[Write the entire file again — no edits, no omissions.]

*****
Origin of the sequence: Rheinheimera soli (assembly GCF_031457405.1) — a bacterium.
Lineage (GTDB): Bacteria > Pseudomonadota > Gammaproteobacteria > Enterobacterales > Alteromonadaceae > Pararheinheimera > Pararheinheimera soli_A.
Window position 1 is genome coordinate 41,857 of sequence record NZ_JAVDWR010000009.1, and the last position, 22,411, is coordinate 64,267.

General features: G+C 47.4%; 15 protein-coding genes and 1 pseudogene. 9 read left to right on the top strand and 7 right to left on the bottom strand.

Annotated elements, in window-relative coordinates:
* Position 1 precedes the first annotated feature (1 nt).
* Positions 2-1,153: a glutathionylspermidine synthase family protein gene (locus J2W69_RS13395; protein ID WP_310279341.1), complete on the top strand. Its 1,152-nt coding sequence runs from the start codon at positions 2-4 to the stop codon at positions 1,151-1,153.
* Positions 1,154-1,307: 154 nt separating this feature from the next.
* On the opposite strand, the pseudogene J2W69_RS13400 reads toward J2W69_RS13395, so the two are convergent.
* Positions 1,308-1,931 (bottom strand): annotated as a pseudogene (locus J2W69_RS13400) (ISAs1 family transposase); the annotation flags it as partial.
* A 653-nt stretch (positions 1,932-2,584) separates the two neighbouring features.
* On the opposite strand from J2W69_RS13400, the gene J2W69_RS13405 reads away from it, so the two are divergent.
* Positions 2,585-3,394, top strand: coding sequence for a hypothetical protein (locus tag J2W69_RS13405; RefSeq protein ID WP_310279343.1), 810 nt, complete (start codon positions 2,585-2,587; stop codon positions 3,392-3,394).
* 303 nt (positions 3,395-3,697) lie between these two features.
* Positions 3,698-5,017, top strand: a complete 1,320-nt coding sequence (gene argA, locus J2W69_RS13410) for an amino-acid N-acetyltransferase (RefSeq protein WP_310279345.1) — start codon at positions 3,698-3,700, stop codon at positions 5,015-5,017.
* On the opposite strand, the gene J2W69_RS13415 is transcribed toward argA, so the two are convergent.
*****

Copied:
Origin of the sequence: Rheinheimera soli (assembly GCF_031457405.1) — a bacterium.
Lineage (GTDB): Bacteria > Pseudomonadota > Gammaproteobacteria > Enterobacterales > Alteromonadaceae > Pararheinheimera > Pararheinheimera soli_A.
Window position 1 is genome coordinate 41,857 of sequence record NZ_JAVDWR010000009.1, and the last position, 22,411, is coordinate 64,267.

General features: G+C 47.4%; 15 protein-coding genes and 1 pseudogene. 9 read left to right on the top strand and 7 right to left on the bottom strand.

Annotated elements, in window-relative coordinates:
* Position 1 precedes the first annotated feature (1 nt).
* Positions 2-1,153: a glutathionylspermidine synthase family protein gene (locus J2W69_RS13395; protein ID WP_310279341.1), complete on the top strand. Its 1,152-nt coding sequence runs from the start codon at positions 2-4 to the stop codon at positions 1,151-1,153.
* Positions 1,154-1,307: 154 nt separating this feature from the next.
* On the opposite strand, the pseudogene J2W69_RS13400 reads toward J2W69_RS13395, so the two are convergent.
* Positions 1,308-1,931 (bottom strand): annotated as a pseudogene (locus J2W69_RS13400) (ISAs1 family transposase); the annotation flags it as partial.
* A 653-nt stretch (positions 1,932-2,584) separates the two neighbouring features.
* On the opposite strand from J2W69_RS13400, the gene J2W69_RS13405 reads away from it, so the two are divergent.
* Positions 2,585-3,394, top strand: coding sequence for a hypothetical protein (locus tag J2W69_RS13405; RefSeq protein ID WP_310279343.1), 810 nt, complete (start codon positions 2,585-2,587; stop codon positions 3,392-3,394).
* 303 nt (positions 3,395-3,697) lie between these two features.
* Positions 3,698-5,017, top strand: a complete 1,320-nt coding sequence (gene argA, locus J2W69_RS13410) for an amino-acid N-acetyltransferase (RefSeq protein WP_310279345.1) — start codon at positions 3,698-3,700, stop codon at positions 5,015-5,017.
* On the opposite strand, the gene J2W69_RS13415 is transcribed toward argA, so the two are convergent.